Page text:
Of course, this still has to do with design to a large extent, but design is only part of it. Moreover, in the examples mentioned and shown above, design is more directed at creating use value, rather than sign value. The value chain involves more than supercreative individuals. It also involves highly skilled people in, for example, carpentering, brewing and upholstering. Additionally, it can employ lower skilled people for less specialist but supporting activities.
Most of these companies are active in the food and beverage and apparel sectors. These sectors are gradually changing, because there is a shifting demand towards more locally produced, fresh, authentic and traditional goods and services. This opens up possibilities for activities in the value chain that require input from people from different parts of society. Moreover, it can boost local economies by connecting businesses from different layers of the economic spectrum, creating strong location-specific ties rather than an abstraction of the production process (through outsourcing, etc.).
The changing consumer desires towards more exclusive, traditional, artisan, local, crafty, honest and good products (in contrast to big box, mass-produced and low-quality things) therefore offers potential for structural urban development and economies that benifit the people rather than the image of a city and the profits of large corporations.
Previously on City Breaths about this topic:
Are Civic Economies a Remedy for the Creativity Urban Policies Rash?
How Amsterdam ended up looking like other cities and sold out its distinctive culture by pursuing a generic creativity dream. Will the crisis uncover this and open up doors for civic economies?
”Urban policymakers have become susceptible to the creativity fix .. the pandemic reveals their degraded immune systems .. weakened by decades of dependence on market fixes."
Jamie Peck (Professor in Geography at the University of British Columbia) wrote a striking piece on how cities in general are applying rather generic forms of creative policies, and how Amsterdam in particular has - in seeking to profit from a received reputation of a creative center - embraced this policy generica that generally replaces its cultural distinctiveness by a universally tradable competitive asset. By doing so, Amsterdam has become yet another event space in the spere of circulating images and investments.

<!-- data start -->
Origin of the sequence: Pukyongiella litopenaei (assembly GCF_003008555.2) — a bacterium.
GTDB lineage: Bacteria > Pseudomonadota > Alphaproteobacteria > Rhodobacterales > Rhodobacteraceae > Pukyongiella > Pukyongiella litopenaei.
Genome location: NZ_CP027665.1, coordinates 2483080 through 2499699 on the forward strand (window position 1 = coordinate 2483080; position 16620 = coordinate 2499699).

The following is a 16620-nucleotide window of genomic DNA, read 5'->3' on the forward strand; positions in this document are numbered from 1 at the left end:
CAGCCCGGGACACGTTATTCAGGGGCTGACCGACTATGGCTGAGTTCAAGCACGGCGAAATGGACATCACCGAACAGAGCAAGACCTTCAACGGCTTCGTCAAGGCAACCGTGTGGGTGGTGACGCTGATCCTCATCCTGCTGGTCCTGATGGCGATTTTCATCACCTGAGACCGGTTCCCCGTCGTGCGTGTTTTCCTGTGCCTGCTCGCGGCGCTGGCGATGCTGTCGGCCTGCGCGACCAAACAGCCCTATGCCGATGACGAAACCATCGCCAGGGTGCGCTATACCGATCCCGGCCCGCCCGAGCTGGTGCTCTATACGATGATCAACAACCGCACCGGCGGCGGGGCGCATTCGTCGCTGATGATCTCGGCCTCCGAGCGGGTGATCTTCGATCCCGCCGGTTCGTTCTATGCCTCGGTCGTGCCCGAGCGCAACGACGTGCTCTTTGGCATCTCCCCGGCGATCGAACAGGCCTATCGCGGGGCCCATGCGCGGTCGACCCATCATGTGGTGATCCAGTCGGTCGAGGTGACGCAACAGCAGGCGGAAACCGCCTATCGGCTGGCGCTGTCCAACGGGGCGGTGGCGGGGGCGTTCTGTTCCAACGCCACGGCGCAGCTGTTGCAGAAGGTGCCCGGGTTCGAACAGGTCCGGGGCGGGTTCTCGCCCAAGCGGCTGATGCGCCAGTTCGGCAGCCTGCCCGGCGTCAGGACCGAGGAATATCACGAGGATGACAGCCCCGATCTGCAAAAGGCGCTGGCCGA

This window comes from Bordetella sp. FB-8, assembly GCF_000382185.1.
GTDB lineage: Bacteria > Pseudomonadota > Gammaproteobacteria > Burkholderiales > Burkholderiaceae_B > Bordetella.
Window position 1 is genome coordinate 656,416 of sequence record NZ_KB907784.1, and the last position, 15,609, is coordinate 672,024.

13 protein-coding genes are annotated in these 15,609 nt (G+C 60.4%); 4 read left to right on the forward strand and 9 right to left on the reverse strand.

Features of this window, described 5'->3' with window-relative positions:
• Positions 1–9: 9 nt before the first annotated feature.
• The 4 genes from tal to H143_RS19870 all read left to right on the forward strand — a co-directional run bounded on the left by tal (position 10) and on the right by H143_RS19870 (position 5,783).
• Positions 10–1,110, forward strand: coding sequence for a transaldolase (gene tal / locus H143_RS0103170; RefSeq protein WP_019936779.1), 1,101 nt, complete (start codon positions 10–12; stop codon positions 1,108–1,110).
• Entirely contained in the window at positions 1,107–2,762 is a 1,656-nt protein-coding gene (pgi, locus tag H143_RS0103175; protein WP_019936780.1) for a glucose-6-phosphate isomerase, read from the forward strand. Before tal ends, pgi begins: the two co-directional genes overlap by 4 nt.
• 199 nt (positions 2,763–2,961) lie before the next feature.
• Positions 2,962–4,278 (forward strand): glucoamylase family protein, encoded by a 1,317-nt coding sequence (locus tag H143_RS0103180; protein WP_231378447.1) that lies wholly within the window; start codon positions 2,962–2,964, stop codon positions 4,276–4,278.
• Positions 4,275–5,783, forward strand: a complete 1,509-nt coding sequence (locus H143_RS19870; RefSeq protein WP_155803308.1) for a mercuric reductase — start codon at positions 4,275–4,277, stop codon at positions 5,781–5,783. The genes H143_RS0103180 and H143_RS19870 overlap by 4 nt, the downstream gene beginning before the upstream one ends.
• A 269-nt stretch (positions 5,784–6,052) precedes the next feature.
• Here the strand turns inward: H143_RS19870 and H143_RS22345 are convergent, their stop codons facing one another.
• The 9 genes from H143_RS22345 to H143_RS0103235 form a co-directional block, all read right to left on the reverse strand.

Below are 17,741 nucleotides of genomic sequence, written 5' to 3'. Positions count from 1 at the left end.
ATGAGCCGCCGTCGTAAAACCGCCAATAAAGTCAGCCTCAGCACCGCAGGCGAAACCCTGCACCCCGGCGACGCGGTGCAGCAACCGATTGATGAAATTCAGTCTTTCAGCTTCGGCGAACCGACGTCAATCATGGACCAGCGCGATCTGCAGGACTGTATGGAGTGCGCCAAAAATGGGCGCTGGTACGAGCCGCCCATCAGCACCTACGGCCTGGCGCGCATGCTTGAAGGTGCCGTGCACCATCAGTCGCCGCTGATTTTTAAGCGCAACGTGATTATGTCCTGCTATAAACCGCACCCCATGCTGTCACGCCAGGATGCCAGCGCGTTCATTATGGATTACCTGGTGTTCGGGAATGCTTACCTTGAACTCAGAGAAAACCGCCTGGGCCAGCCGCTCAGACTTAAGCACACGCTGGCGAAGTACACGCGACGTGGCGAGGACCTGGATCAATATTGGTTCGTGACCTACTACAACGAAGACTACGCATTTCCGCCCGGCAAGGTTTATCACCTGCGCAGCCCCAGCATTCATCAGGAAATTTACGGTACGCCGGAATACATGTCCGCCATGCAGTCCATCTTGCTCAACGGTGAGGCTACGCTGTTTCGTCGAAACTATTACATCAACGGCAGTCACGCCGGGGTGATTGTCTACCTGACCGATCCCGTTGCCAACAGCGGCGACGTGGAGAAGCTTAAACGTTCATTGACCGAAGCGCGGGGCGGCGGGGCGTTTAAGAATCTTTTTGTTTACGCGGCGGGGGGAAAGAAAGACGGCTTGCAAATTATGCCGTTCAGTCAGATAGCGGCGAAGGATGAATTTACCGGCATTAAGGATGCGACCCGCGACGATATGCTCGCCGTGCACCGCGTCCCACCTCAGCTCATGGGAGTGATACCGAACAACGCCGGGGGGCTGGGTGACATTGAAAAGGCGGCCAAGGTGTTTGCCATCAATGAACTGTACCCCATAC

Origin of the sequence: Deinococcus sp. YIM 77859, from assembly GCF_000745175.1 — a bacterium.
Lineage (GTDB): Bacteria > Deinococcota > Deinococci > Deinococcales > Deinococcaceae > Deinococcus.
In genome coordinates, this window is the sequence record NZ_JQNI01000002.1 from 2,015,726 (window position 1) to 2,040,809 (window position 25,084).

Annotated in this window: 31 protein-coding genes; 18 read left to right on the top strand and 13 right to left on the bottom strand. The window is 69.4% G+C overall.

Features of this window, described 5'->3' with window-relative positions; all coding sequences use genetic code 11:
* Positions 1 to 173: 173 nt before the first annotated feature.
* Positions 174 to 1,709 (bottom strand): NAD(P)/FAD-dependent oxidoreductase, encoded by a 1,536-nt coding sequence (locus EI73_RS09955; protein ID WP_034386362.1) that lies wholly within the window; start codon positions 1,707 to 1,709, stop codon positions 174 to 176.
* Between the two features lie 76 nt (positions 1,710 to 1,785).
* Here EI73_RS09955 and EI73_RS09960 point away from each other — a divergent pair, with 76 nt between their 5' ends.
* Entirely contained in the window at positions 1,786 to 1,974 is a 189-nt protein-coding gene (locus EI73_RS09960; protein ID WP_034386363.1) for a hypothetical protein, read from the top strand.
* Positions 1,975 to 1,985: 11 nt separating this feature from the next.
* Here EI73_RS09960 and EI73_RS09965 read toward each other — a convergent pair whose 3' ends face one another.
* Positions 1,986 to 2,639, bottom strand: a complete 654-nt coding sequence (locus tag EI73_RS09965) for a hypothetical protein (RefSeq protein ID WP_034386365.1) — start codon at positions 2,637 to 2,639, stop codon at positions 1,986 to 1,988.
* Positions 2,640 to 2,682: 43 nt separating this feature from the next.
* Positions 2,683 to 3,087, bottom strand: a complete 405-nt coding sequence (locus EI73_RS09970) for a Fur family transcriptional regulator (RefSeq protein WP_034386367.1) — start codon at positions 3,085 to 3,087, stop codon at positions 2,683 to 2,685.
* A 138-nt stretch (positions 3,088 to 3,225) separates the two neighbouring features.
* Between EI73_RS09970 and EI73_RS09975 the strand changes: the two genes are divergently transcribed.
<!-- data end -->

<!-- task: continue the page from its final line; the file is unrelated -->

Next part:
Peck writes that “creativity policies are contributing to the extension and consolidation of culturally normalized neoliberal-urban rule. They purposefully legitimize and rationalize highly targeted and fiscally modest urban investments, justified on the basis of putative (but in practice highly elusive) economic returns.
… Creativity not only fits the cultural conditions of cities like Amsterdam; more broadly it also fits the political-economic conditions of neoliberalizing cities.”
In other words, Peck explaines that the creativity policies are a panacee for urban development and just another form of neoliberalization, justifying operations that harm the poor and neutralize the distinctive, diverse and unique character of the city.
PICNIC festival at the NDSM-grounds, 2011. ©Andy Nash
Some developments in Amsterdam
Several events and processes that took place over the past decade can be associated with the neoliberalization of Amsterdam’s assets in favor of the capitalization of ‘creativity’ and in order to make way for the ‘creative class’, such as the institutionalization of the formerly squatted NDSM shipyards and its adherent cultural identity, the reduction of the social housing stock, the adoption of an anti-squatting law, extensive city branding programmes, setting up initiatives that promote Amsterdam as a creative or global city (CCAA, Amsterdam Topstad) and large scale investments in business districts that will not flow back to the public or the city but rather to market parties (Zuidas, the IJ river banks). Regarding the social housing stock, some kind of auto-cannibalism is taking place: social housing corporations are now active parties in the market which causes social housing to have to sell itself off in order to continue to survive (Oudenampsen, 2007). Ergo, these corporations will sell social housing in favorable locations so that it can make room for more expensive housing, facilitating the ‘creatives’ and other more well-offs. Consequently, people depending on social housing are being replaced from the city’s nicer parts.